Oroville update: Evacuation order remains as officials want ‘100 percent’ safety assurance

7:55 a.m.Evacuees from the Oroville area have been trickling into the Sacramento Red Cross shelter at the Cal Expo Racetrack Grandstand since 10 a.m. Monday. About 60 evacuees are using the RV and campgrounds, eating donated hot meals and staying warm, said...

Oroville update: Evacuation order remains as officials want ‘100 percent’ safety assurance

7:55 a.m.

Evacuees from the Oroville area have been trickling into the Sacramento Red Cross shelter at the Cal Expo Racetrack Grandstand since 10 a.m. Monday.

About 60 evacuees are using the RV and campgrounds, eating donated hot meals and staying warm, said Mike Jaime, Red Cross volunteer .

“This is their house right now, some of them have been through a lot,” Jaime said.

Jessica Hice

7:25 a.m.

The Sacramento Society for the Prevention of Cruelty to Animals is opening its doors to pets of Oroville-area residents who have left their homes due to mandatory evacuations.

The animal shelter said it had limited space to house large and small dogs, as well as cats at no costs to pet owners. Several Oroville-area residents said they were forced to leave their four-legged companions at home while evacuating from their homes Sunday night.

Interested pet-owners are encouraged to call the Sacramento SPCA, located at 6201 Florin-Perkins Road, at (916) 504-2829 to reserve space for their pets.

Nashelly Chavez

6:40 a.m.

Crews working through the night atop the crippled Oroville Dam have made solid progress in shoring up the damaged emergency spillway, state officials reported Tuesday morning.

The state officials said they are not, however, ready to end the evacuation order that has displaced tens of thousands of residents of Oroville and other cities in the Feather River floodplain.

“We don’t want to bring them back until we are 100 percent assured that they can stay back in their homes,” Chris Orrock of the state Department of Water Resources said.

Helicopters had not been deployed yet early Tuesday to drop large bags of rocks and debris into the large crevice on the emergency spillway. On Monday, the rocks were spread by a dozer, then covered by cement, at the Lake Oroville emergency spillway.

“We’re preparing for that next weather system coming in,” said Orrock. “We’re looking pretty good right now. The next couple of days will be telling.”

The dam’s damaged main spillway continues to carry 100,000 cubic feet of water per second.

Inspectors say the spillway is holding steady, and does not appear to be further eroded by the outflows in recent days.

Lake levels meanwhile continue to drop overnight. Water resources official say they would like to see the level at 860 feet by Thursday when inflows should be starting from this weeks expected rains. That would put the lake level at more than 40 feet below the top of the emergency spillway.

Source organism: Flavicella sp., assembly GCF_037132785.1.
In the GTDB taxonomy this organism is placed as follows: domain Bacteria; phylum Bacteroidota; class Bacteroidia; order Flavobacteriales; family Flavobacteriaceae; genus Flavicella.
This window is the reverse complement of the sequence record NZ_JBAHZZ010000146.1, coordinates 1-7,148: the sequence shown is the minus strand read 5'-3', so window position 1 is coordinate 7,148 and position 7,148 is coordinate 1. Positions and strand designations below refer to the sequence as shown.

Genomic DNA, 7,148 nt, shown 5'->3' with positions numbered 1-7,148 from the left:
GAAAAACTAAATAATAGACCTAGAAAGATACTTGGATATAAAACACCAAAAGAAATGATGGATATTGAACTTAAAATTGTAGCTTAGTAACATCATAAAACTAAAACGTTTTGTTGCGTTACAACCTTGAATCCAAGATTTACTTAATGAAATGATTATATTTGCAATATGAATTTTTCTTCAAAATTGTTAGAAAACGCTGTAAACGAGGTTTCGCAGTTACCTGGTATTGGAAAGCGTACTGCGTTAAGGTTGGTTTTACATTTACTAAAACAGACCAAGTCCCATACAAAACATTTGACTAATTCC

It was at 889 feet as of 6 a.m.

Tony Bizjak

6:15 a.m.

Lake Oroville water levels continue to fall as state officials send nearly 100,000 cubic feet of water per second down the main spillway in hopes of dropping the reservoir as much as 25 feet by the time the next storm arrives Wednesday night.

According to the latest state data, the lake was at 889.49 feet as of 6 a.m., more than 13 feet below where it stood when evacuation orders came down Sunday evening.

Will it hold? Oroville Dam makes it through a key test

Crews are working furiously to bolster eroded sections of the emergency spillway. That damage occurred after the lake topped 901 feet on Saturday morning and sent water over the concrete lip of that spillway for the first time since Oroville Dam was built in 1968.

Evacuations of 188,000 people from Oroville down to Plumas Lake remain in effect. With little notice, residents fled Sunday night to evacuation centers, hotels and relatives’ homes throughout the region, including the greater Sacramento area. Emergency shelters are operating in Roseville, Woodland and at Cal Expo. The area’s Sikh temples also have opened up their doors to help evacuees.

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Evacuees wait to return after Oroville Dam threat: 'This is not happening'

Yuba City evacuee Merida Lozano waits at the Yolo County Fairgrounds for word that it is safe to return home. She and many others have been displaced by evacuations after damage to the Oroville Dam spillway. Monday, February 13, 2017.

Angela Hart The Sacramento Bee \

Yuba City evacuee Merida Lozano waits at the Yolo County Fairgrounds for word that it is safe to return home. She and many others have been displaced by evacuations after damage to the Oroville Dam spillway. Monday, February 13, 2017.

Kevin Yamamura

Tony Bizjak: 916-321-1059, @TonyBizjak

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